Tuesday, August 8, 2017

TAG (2015)

TAG may or may not have been a nostalgic exercise for Sion Sono, but watching it was a nostalgic exercise for me. Back when I bought my first DVD player, I rushed about trying to see as many exotic movies as were now available to me, picking from the tremendous inventories to be found in places like Borders in those long-gone days. One early purchase was Sono's Suicide Club (also known as Suicide Circle). That film memorably opens with a bunch of schoolgirls marching into a subway station and leaping arm in arm in front of an oncoming train. Waves of blood splashed back onto the platform. Since then, Sono has been a very prolific and eclectic filmmaker. I'd be tempted to call Tag his Sucker Punch if not that there are probably a lot of Sucker Punches in his filmography. In any event, the opening scene will bring back memories for anyone who's seen Suicide Club/Circle. This time the schoolgirls are taking a bus to a field trip. A pillow fight breaks out while Mitsuko (Reina Treindl), apparently an aspiring writer, scribbles in her notebook. Dropping her pen, she ducks down to pick it up off the floor of the bus. That fortuitous move saves her life as a freakish wind shear, which had already torn apart the bus in front, takes the top halves off Mistuko's bus and all her fellow passengers. The driver is seated lower down and only loses her head. The bus slowly comes to a stop as our dazed heroine-by-default stands amid the blood-spurting trunks of her school chums. All righty then....

It occurs to Mitsuko to get off the bus and seek cover. She manages to duck a second wind shear (others aren't so lucky) and makes her way to a pond in the woods, where she finds more bisected corpses. Finding at least one clean set of clothes, she switches into them and makes her way to a school. It's not her school, but everyone there seems to recognize her. She quickly falls in with new friends who decide to play hooky in another part of the woods -- or is it the same location with the bodies gone? Finally they head back to class, but Mitsuko's new teachers prove to be strict disciplinarians, opening fire on their students with machine guns. Again, Mitsuko ends up the final girl, but this is not the final chapter for her.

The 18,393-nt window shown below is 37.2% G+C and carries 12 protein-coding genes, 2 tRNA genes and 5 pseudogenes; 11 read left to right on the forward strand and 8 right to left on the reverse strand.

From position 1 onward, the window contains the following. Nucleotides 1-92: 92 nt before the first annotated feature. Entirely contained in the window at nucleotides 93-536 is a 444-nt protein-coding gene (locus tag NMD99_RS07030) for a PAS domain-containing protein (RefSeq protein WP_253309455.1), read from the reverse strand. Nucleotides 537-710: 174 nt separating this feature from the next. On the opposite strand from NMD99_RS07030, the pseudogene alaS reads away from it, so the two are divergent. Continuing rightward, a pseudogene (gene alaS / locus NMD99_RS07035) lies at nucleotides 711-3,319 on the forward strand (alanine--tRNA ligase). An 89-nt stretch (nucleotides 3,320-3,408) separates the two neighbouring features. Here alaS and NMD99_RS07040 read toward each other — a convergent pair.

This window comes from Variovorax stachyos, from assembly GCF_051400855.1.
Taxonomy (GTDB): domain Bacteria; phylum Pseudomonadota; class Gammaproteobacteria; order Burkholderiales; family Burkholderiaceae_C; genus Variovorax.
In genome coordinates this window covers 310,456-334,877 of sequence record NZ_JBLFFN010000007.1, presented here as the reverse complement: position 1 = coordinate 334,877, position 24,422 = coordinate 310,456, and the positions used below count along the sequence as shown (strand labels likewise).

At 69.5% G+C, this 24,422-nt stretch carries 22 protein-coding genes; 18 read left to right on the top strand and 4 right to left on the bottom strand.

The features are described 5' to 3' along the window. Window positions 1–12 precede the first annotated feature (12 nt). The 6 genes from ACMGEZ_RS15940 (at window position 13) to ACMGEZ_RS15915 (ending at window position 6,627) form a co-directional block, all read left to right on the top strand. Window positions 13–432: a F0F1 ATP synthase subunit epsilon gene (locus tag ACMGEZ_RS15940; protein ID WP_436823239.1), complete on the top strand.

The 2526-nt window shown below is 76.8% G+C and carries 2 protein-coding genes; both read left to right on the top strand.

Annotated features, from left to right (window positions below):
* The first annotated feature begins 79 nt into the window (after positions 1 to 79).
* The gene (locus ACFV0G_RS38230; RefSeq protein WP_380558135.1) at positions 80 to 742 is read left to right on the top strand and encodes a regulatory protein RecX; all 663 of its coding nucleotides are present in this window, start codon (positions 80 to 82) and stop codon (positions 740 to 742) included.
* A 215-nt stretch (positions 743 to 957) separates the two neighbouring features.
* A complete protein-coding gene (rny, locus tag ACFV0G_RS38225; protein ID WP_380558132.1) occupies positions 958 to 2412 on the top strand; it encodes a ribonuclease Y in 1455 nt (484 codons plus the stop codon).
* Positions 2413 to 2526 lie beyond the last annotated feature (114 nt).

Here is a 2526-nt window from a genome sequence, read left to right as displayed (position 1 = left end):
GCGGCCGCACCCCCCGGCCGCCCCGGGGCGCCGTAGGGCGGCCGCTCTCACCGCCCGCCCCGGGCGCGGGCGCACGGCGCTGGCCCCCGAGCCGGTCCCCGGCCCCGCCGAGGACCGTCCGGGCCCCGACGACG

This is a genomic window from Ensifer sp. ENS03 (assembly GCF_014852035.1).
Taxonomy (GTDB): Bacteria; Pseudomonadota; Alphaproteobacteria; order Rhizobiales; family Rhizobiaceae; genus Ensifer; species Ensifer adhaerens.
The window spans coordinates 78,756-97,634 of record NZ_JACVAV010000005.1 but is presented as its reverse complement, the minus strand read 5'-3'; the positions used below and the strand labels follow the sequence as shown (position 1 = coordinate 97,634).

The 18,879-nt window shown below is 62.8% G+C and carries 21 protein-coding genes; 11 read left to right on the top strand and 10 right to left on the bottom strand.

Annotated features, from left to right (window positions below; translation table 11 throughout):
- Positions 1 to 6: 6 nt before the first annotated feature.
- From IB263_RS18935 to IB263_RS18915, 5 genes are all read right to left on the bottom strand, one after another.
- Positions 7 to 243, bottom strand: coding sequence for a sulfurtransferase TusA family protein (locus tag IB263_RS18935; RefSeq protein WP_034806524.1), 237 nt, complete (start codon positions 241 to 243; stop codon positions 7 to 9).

She finds herself being prepared for a wedding, except now everyone calls her Keiko, and she has actually become a different person (Mariko Shinoda). There are familiar faces among the bridesmaids, however, who advise her that she's going to have to fight her way out of her wedding. By now, when all the wedding guests are girls, audiences may have noticed that we haven't seen a man in the film yet. The girls' congratulations turn to taunts as many strip to their underwear and drag Mitsuko/Keiko to the altar, where the boar-headed groom awaits inside an upright coffin. An ally comes to our heroine's rescue, and as they fight free our protagonist finds herself again transformed (into Erina Mano) and in the homestretch of a distance race, though her teammates are again familiar. Her enemies are following her from one reality to another now as the boar-man and two of the killer teachers join the race. But where in hell is she going?